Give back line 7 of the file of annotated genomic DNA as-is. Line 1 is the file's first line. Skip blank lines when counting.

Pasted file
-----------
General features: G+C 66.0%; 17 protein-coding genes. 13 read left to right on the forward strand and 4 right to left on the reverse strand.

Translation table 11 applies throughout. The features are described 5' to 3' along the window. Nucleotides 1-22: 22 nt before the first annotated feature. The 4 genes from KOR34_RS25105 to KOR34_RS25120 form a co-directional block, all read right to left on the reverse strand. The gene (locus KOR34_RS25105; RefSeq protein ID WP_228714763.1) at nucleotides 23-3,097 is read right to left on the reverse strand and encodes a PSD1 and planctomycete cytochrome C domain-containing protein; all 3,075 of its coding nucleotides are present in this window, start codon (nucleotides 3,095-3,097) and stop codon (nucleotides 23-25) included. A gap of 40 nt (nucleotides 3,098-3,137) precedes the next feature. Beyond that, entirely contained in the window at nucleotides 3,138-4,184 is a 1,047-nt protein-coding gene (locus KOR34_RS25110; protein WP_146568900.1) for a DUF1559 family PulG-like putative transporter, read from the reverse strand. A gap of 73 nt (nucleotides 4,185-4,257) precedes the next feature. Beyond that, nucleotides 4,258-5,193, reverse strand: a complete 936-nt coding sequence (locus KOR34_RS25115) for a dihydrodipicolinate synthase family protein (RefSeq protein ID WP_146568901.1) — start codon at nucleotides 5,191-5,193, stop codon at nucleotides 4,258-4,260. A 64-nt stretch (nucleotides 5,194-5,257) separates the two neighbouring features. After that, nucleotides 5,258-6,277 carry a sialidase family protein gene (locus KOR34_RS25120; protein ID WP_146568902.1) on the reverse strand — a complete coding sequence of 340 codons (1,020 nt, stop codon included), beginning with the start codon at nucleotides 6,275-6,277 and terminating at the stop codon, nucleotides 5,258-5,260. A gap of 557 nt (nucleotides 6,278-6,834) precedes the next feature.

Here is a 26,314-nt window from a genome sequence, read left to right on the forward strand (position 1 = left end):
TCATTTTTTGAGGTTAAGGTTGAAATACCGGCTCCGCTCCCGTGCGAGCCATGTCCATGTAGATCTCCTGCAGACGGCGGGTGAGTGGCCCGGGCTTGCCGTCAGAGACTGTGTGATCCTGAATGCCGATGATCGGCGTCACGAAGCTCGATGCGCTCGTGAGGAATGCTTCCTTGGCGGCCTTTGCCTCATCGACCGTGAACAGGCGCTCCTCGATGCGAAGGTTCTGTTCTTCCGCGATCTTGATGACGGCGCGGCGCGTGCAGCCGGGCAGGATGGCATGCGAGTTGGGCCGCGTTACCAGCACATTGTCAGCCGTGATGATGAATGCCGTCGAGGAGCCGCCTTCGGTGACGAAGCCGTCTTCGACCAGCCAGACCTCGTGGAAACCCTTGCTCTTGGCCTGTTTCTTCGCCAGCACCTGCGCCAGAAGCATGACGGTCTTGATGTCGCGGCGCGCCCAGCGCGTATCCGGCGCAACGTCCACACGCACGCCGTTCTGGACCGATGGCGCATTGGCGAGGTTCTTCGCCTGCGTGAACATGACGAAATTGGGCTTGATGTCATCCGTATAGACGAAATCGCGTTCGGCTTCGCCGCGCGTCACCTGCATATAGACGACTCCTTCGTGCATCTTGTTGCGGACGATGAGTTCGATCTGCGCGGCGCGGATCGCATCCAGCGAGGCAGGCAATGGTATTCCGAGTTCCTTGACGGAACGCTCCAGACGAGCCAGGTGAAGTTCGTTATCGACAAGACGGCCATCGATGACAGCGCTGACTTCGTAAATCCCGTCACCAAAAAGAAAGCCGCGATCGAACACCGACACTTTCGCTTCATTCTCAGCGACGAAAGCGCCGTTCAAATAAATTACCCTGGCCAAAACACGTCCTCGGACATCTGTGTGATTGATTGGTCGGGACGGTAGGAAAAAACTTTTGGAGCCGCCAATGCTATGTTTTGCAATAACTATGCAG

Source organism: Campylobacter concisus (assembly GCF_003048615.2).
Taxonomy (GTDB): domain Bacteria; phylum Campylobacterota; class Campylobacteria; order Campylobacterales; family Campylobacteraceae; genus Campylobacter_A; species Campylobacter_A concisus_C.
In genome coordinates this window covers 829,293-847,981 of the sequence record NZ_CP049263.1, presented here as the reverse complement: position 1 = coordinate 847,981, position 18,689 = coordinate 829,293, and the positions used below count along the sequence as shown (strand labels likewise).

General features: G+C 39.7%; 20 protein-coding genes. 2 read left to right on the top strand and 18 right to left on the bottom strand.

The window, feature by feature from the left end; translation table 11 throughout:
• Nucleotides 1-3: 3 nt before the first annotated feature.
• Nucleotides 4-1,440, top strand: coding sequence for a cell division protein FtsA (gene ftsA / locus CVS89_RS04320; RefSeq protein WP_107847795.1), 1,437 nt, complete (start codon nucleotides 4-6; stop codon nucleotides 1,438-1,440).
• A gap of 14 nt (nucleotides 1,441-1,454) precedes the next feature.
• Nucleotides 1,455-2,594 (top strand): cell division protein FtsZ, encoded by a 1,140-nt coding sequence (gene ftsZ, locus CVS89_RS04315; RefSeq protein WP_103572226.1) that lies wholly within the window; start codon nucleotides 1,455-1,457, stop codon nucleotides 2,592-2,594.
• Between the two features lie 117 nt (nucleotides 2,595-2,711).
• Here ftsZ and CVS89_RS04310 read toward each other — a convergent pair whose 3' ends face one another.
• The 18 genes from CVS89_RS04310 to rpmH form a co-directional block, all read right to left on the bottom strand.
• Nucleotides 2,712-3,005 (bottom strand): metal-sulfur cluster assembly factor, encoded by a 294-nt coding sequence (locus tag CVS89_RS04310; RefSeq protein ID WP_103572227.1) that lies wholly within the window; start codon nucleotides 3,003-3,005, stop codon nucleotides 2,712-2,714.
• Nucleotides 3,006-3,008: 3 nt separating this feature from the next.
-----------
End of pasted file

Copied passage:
In genome coordinates this window covers 829,293-847,981 of the sequence record NZ_CP049263.1, presented here as the reverse complement: position 1 = coordinate 847,981, position 18,689 = coordinate 829,293, and the positions used below count along the sequence as shown (strand labels likewise).